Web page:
The first thing that’s really critical is to recognize that givers are your most valuable people, but if they’re not careful, they burn out. So you have to protect the givers in your midst. And I learned a great lesson about this from Fortune’s best networker. It’s the guy, not the cat. His name is Adam Rifkin. He’s a very successful serial entrepreneur who spends a huge amount of his time helping other people. And his secret weapon is the five-minute favor.
Adam said, “Look, you don’t have to be Mother Teresa or Gandhi to be a giver. You just have to find small ways to add large value to other people’s lives.” And that could be as simple as making an introduction between two people who could benefit from knowing each other. It could be sharing your knowledge or giving a little bit of feedback. Or it might be even something as basic as saying, “You know, I’m going to try to figure out if I can recognize somebody whose work has gone unnoticed.” And those five-minute favors are really critical to helping givers set boundaries and protect themselves.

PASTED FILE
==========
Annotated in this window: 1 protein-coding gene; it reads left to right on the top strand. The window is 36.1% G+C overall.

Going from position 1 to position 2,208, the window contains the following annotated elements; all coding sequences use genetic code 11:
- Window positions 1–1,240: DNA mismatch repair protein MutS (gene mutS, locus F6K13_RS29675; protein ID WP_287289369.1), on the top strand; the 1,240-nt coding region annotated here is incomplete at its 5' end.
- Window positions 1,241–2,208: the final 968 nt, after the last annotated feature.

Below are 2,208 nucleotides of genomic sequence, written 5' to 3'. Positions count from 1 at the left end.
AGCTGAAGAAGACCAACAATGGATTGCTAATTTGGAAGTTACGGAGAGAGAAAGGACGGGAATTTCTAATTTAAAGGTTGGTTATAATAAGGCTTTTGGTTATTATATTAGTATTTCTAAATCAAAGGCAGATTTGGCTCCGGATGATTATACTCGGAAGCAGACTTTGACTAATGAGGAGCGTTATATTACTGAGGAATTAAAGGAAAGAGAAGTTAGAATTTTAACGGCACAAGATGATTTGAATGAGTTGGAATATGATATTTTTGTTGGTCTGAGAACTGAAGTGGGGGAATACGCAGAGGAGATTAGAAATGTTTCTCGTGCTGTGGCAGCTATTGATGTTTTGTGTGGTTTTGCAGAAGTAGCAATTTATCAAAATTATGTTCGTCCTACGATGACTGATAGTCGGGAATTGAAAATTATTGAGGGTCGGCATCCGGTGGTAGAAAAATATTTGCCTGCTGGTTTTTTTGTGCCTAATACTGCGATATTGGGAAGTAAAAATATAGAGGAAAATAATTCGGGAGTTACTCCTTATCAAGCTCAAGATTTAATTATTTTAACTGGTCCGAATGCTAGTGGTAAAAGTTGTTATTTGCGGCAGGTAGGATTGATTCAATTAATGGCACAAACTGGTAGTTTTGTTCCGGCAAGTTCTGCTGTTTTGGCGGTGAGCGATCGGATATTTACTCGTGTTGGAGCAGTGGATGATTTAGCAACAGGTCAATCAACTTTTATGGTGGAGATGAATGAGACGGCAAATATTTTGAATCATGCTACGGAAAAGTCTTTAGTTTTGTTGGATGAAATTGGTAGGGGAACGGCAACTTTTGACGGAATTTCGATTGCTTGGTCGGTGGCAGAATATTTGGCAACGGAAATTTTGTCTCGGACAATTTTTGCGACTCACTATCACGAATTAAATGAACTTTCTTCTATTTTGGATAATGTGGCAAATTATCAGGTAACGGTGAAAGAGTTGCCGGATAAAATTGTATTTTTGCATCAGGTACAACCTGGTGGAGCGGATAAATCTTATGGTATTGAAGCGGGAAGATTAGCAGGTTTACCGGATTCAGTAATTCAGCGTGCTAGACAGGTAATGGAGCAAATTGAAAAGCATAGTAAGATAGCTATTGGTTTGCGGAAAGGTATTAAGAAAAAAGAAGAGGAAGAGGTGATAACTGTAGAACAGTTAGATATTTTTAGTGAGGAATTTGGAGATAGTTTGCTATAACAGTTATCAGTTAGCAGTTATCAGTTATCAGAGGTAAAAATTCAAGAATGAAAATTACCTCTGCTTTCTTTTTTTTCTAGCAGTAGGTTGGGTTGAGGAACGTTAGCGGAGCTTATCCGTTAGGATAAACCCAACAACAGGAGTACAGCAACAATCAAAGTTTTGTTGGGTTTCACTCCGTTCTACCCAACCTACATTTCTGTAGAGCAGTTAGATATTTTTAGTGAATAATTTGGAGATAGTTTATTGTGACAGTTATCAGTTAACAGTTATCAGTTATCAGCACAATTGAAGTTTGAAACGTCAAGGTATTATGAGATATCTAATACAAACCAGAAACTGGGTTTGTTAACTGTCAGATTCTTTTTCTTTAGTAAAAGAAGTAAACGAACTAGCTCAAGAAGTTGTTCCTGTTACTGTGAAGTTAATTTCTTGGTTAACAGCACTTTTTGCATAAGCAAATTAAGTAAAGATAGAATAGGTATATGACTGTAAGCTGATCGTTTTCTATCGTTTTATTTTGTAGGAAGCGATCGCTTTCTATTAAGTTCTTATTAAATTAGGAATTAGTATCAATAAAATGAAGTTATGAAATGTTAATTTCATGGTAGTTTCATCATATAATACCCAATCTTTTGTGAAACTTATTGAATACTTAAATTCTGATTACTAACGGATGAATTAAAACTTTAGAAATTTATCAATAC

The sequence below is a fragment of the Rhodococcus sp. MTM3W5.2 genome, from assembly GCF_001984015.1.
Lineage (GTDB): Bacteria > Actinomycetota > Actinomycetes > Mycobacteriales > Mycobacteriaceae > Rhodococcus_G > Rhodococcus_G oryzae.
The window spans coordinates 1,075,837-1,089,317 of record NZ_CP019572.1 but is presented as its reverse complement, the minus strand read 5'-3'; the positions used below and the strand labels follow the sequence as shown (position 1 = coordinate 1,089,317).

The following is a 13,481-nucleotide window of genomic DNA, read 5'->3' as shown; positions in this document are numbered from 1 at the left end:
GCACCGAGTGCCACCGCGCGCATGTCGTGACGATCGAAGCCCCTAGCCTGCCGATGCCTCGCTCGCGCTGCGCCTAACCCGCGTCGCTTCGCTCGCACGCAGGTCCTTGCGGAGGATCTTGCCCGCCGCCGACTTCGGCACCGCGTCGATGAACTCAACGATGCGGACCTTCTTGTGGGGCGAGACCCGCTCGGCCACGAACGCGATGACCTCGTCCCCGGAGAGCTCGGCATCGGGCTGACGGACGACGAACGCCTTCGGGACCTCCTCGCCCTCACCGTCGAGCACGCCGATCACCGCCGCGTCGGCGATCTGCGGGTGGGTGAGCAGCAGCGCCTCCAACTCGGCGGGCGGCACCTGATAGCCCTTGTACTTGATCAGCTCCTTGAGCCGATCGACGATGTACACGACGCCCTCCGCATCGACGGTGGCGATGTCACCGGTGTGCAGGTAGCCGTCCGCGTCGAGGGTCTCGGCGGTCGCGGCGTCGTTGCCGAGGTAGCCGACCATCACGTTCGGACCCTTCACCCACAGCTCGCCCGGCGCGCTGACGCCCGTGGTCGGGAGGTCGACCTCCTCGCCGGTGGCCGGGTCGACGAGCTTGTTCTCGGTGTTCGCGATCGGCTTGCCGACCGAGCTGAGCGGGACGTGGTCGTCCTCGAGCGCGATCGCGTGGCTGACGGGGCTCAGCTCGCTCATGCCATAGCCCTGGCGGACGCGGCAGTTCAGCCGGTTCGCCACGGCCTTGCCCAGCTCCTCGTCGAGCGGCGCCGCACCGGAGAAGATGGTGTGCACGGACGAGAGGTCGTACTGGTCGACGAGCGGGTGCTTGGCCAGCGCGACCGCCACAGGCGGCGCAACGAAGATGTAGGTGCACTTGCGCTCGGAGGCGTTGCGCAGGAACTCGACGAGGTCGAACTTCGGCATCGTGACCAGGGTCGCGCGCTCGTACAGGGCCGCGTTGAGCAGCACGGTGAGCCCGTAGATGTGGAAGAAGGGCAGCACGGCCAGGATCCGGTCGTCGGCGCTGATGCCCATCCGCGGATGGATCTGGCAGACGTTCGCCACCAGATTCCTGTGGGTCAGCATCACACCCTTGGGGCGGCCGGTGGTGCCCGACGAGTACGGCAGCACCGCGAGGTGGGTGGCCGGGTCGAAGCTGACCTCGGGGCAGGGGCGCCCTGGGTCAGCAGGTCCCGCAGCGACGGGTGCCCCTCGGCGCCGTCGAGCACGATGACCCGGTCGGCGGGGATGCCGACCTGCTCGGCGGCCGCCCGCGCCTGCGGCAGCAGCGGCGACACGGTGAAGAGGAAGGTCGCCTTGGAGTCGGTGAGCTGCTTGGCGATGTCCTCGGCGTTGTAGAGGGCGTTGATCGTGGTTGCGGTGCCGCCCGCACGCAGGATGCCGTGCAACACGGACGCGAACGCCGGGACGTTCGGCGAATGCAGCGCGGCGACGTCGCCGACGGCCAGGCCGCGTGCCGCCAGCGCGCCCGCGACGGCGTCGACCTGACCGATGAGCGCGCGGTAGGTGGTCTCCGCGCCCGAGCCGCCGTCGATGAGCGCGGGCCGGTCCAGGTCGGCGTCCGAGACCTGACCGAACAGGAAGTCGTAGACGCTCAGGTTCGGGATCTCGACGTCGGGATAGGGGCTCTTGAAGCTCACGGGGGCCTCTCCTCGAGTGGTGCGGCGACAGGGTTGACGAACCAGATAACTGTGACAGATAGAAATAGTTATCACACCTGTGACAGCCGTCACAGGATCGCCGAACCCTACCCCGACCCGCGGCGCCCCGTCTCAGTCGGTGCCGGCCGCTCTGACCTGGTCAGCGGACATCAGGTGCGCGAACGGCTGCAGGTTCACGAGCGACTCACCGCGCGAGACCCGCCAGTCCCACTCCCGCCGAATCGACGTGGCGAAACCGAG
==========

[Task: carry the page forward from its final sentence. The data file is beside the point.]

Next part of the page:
And the second thing that matters if you want to build a culture where givers succeed, is you actually need a culture where help-seeking is the norm; where people ask a lot. This may hit a little too close to home for some of you.
[So in all your relationships, you always have to be the giver?]
What you see with successful givers is they recognize that it’s OK to be a receiver, too. And if you run an organization, we can actually make this easier. We can make it easier for people to ask for help. A couple colleagues and I studied hospitals. And we found that on certain floors, nurses did a lot of help-seeking, and on other floors, they did very little of it. And the factor that stood out on the floors where help-seeking was common, where it was the norm, was there was just one nurse whose sole job it was to help other nurses on the unit. And when that role was available, nurses said, “Oh, it’s not embarrassing, it’s not vulnerable to ask for help; it’s actually encouraged.”